Quantum annealing challenges users in one significant way. Quantum annealing takes in data like a vacuum, and you need someone on the other end to remove outliers, which takes time and effort. Data filtration creates challenges in application and business cases because it’s being solved manually, adversely affecting the technical and business outcomes.
Artificial intelligence and advanced analytics filter noise by helping structure the data and creating models to link that data. But those are topics for another day.
How to optimize for efficiency with quantum annealing
Quantum annealing is the sub-branch we can quickly deploy today with credible use cases in many industries, including logistics management. Let’s walk through one of these use cases. Recently, quantum computing experts at Unisys solved the capacitated vehicle routing problem (CVRP) with quantum annealing optimization.
CVRP is a vehicle-routing problem where vehicles with limited carrying capacity must load or unload cargo at multiple locations. With this problem, the objective is to minimize the cost of deliveries across all customers and all routes, given that:
- Only one vehicle visits each customer's location.
- Each vehicle can leave the depot only once.
- Each vehicle starts and ends its route at the depot.
- Each customer's demand is indivisible, and each vehicle is not allowed to exceed its maximum load capacity.
- No route is disconnected from the depot (sub-routing elimination).
- Customer demand, distribution distances between customers and delivery costs are known.
We made the following simplifying assumptions:
- All vehicles have the same capacity.
- All vehicles have the exact cost-per-unit distance traveled.
Using quantum annealing optimization, we solved a critical component of last-mile logistics — the classic example of calculating the most efficient route for delivering goods to customers to get a solution comparable to the best-known solution in a fraction of the time (milliseconds). The benefit is having solutions quicker or addressing problems that, because of their complexity and size, cannot be solved on traditional systems, e.g., due to time constraints.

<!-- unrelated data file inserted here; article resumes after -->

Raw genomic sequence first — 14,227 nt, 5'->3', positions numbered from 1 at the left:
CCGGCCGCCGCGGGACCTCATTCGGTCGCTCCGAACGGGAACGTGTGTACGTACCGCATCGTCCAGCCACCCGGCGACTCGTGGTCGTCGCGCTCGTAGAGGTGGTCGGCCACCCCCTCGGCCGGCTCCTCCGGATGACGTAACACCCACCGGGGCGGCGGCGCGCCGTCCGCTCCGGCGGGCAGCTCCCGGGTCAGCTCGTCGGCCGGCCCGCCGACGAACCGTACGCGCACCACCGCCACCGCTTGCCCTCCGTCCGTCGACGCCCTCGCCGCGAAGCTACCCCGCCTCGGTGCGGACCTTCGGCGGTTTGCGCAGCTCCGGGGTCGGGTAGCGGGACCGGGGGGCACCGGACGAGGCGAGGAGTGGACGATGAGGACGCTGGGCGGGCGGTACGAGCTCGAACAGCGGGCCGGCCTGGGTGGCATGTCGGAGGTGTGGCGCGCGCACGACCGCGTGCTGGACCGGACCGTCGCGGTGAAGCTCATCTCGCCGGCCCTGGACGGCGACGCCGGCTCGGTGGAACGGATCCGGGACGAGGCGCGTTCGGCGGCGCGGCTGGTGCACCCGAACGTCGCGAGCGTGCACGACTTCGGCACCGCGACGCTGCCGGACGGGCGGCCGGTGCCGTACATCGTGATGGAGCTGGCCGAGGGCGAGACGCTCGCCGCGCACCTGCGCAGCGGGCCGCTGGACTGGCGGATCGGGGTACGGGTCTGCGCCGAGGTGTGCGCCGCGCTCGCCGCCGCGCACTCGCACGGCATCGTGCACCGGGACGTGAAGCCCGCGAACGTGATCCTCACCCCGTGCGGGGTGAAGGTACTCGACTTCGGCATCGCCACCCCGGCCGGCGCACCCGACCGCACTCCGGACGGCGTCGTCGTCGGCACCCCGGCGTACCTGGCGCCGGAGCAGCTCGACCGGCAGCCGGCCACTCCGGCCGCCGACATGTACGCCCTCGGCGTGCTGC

The power of quantum annealing allows for more data to be analyzed in near-real-time to arrive at the best possible outcome instead of the most convenient information available. This processing power can impact all aspects of the front, middle and back office for organizations of any size. For example, financial institutions can offer customers more personalized recommendations by dynamically evaluating offering mixes against spending categories, credit risk and exposure with the ability to alter profiles as patterns change dynamically. The speed at which you can make these decisions and offers can lead to greater customer acquisition and retention while managing risk in the back office. The good news is quantum annealing computers can provide an answer in minutes — a speed we’ve never seen before.
When to expect the quantum advantage
One month in the quantum world is equivalent to years of research in the classic computing ecosystem. Many believe we are about five years from gaining the quantum advantage for quantum gate computers, but that could be overly ambitious.
While there may not be a general quantum gate computational machine within that timeframe, we could see specific use cases that exhibit the advantage. Even without a computer dedicated to that purpose, computer scientists can use a combination of hardware parts, algorithms and quantum correction errors to solve specific problems in a way not possible today.
As we approach attaining the quantum advantage, many organizations need help deploying this technology. Solving problems with quantum computing is heavily influenced by formulations, the complexity of the problem, the data involved and other factors. A partner like Unisys can help you determine the most efficient way to solve the problem with a quantum annealer and then compare your results to ensure they make sense.
Explore how Unisys is developing next-gen computing capabilities to help you maximize the business value from emerging technologies.